Lawmakers and land-owners are worried that the Obama regime's newest attempt at government control of what is now private property would allow the EPA in conjunction with the Bureau of Land Management, the Department of Energy and the Army to dictate on a never-before-seen scale everything from grazing rights, food production, animal health and the use of energy on private lands. Naturally, we are supposed to believe this shift to federal control private and state land is benign, but have these agencies proven to be benevolent in the past?
Why are farmers and lawmakers worried? The Environmental Protection Agency is requesting jurisdiction over all public and private streams in the United States that are “intermittent, seasonal and rain-dependent.”
Let that sink in for a minute:
The EPA wants control over all land that is currently owned by States or private citizens, that has rivers, streams, or creeks on it or has in the past.
The EPA and the U.S. Army Corps of Engineers in late March jointly released a proposed rule, Waters of the United States, in an effort to clarify which streams and wetlands are protected under the Clean Water Act.
A statement issued by the EPA says “the proposed rule will benefit businesses by increasing efficiency in determining coverage of the Clean Water Act.”
But some lawmakers strongly disagree.
According to congressional budget testimony last week, Waters of the United States would give the EPA authority over streams on private property even when the water beds have been dry, in some cases for hundreds of years.
Calling it “the biggest land grab in the history of the world,” House Appropriations Committee Chairman Rep. Harold Rogers, R-Ky., said the “economic impact of that would be profound.”
“A community needing to build on private land that had on it one of these so-called streams that you considered a waterway under the new rule would have to travel thousands, hundreds of miles to D.C., to get approval,” Rogers said.
The congressman argued it “would absolutely freeze economic activity in this country.”
Rogers said the proposal is “proof in and of itself of the mal-intent of this administration toward the private sector.”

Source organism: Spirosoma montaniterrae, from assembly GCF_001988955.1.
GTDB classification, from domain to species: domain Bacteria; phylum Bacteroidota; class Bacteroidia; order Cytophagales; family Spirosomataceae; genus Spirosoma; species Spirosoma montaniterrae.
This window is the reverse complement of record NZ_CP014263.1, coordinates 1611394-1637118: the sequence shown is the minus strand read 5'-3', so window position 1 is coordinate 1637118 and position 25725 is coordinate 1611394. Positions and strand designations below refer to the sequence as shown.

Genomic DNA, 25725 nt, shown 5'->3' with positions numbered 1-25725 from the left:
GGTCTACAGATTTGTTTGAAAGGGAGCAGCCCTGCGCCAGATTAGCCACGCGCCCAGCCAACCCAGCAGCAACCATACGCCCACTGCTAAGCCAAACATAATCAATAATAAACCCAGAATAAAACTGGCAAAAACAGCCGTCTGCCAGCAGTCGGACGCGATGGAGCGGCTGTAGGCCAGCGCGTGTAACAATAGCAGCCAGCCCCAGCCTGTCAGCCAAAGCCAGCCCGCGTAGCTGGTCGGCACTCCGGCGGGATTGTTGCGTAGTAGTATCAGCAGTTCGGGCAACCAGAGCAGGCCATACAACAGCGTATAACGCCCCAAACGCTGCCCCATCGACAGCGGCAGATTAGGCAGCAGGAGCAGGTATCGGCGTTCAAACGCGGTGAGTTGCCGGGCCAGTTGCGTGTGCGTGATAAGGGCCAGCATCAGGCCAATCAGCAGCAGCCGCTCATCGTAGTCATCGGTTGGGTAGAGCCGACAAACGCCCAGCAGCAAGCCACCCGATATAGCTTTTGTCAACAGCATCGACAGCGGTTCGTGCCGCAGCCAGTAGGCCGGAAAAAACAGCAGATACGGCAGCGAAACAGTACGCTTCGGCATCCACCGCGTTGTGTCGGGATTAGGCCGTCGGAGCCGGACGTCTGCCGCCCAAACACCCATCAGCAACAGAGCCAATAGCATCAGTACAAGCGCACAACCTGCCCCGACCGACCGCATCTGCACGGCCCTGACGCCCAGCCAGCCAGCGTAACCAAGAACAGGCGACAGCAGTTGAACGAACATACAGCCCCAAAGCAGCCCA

When Sen. Lisa Murkowski, R-Alaska, probed EPA Administrator Gina McCarthy further about how the new Waters of the United States rule would affect Americans’ civil liberties and ability to conduct business, McCarthy was unable to cite specifics.
She said the rule is currently posted on the EPA website for a 90-day commenting period and the scientific basis to support it has not been completed.
The proposed rule tinkers with the definition of “navigable” waters, which was the central point of litigation in a battle between the Supreme Court and the EPA regarding the Clean Water Act.
“We are clarifying protection for the upstream waters that are absolutely vital to downstream communities,” McCarthy said.
“Clean water is essential to every single American, from families who rely on safe places to swim and healthy fish to eat, to farmers who need abundant and reliable sources of water to grow their crops, to hunters and fishermen who depend on healthy waters for recreation and their work, and to businesses that need a steady supply of water for operations.”
Jo-Ellen Darcy, assistant secretary of the Army for civil works, argued the nation’s waters and wetlands “are valuable resources that must be protected today and for future generations.”
In effect these changes would give sweeping powers over nearly any land the EPA or BLM decided to target, and we have recently seen how responsible they can be, over in Nevada at the Bundy Ranch. In a tactic that has become more and more common, these government agencies are using friendly-sounding programs established with real beneficial intents (like the Clean Water Act) as their diabolical political tools.